Copyright © 2014 HealthDay. All rights reserved.

  • Medical News HeadlinesMedical News HeadlinesMore>>

  • Hope For Lanie: Curing SMA

    Hope For Lanie: Curing SMA

    Thursday, April 17 2014 5:15 PM EDT2014-04-17 21:15:09 GMT
    SMA attacks the body's motor neurons and causes paralysis. There is no cure, but for the first time doctors are studying an experimental therapy that targets more than just symptoms.more>>
    SMA attacks the body's motor neurons and causes paralysis. There is no cure for SMA but for the first time doctors are studying an experimental therapy that targets more than just symptoms, it targets mutated SMN genes, which are responsible for SMA.more>>
  • Washing Lungs & Breathing Better

    Washing Lungs & Breathing Better

    Wednesday, April 16 2014 5:15 PM EDT2014-04-16 21:15:09 GMT
    Imagine not being able to breathe without struggling: every breath you take is work; every breath you take could be your last. That was the case for one man who became dependent on an oxygen tank to stay alive.more>>
    Imagine not being able to breathe without struggling: every breath you take is work; every breath you take could be your last. That was the case for one man who became dependent on an oxygen tank to stay alive.more>>
  • Ocular Melanoma: Saving Lives, Saving Eyes

    Ocular Melanoma: Saving Lives, Saving Eyes

    Friday, April 11 2014 5:15 PM EDT2014-04-11 21:15:07 GMT
    Ocular melanoma, also called uveal melanoma, is a rare type of melanoma that targets the eye. It can be a deadly if it isn't spotted early enough. Now, there's a way to treat patients that's saving lives and saving eyes.more>>
    Ocular melanoma, also called uveal melanoma, is a type of melanoma that targets the eye. It affects about 2,000 people a year in the United States. Although rare – it can be a deadly if it isn't spotted early enough. Now, there's a way to treat patients that's saving lives and saving eyes.more>>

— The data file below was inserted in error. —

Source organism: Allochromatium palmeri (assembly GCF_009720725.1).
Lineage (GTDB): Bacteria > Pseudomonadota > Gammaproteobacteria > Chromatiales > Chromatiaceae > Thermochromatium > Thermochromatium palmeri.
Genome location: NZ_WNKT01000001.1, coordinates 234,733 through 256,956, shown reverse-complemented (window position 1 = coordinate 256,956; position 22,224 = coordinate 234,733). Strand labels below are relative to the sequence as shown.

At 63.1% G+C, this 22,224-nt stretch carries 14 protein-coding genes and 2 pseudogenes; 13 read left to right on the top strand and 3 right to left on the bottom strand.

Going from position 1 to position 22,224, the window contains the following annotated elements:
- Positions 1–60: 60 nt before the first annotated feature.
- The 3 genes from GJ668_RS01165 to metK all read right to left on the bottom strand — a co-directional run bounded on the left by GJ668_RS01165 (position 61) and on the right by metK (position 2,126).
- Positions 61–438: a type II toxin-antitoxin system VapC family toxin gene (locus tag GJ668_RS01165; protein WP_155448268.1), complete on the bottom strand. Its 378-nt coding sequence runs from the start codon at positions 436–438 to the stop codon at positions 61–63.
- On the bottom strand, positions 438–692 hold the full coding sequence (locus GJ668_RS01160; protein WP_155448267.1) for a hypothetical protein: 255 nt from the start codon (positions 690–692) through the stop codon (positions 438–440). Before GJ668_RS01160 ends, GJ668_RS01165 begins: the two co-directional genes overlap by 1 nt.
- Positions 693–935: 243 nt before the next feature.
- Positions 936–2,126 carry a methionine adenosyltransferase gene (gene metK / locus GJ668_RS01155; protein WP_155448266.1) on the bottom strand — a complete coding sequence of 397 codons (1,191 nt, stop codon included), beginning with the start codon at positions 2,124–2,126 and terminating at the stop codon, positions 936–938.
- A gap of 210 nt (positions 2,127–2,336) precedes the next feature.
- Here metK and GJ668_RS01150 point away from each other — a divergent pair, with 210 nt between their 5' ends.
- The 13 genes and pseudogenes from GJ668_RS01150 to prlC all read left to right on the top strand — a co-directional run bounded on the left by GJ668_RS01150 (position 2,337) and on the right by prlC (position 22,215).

• Memory Palace: Coping With Chemo Brain

    Memory Palace: Coping With Chemo Brain

    Thursday, April 10 2014 5:15 PM EDT2014-04-10 21:15:09 GMT
    More than 13 million Americans are living with some form of cancer. Harsh treatments like chemo and radiation save lives, but they will also change lives. Now, many cancer survivors are learning how to cope with chemo brain.more>>
    More than 13 million Americans are living with some form of cancer. Harsh treatments like chemo and radiation save lives, but they will also change lives. Now, many cancer survivors are learning how to cope with chemo brain.more>>
  • Pedaling For A Cure

    Pedaling For A Cure

    Wednesday, April 9 2014 5:15 PM EDT2014-04-09 21:15:09 GMT
    Five years ago, Leslie Trudeau's world came crashing down. At just 22 years old, her son Taylor lost his battle with leukemia. That's why Trudeau is pedaling for a cure.more>>
    Five years ago, Leslie Trudeau's world came crashing down. At just 22 years old, her son Taylor lost his battle with leukemia. That's why Trudeau is pedaling for a cure.more>>
  • Bringing Hearts Back To Life: New Improved Defibrillator

    Bringing Hearts Back To Life: New Improved Defibrillator

    Tuesday, April 8 2014 5:15 PM EDT2014-04-08 21:15:13 GMT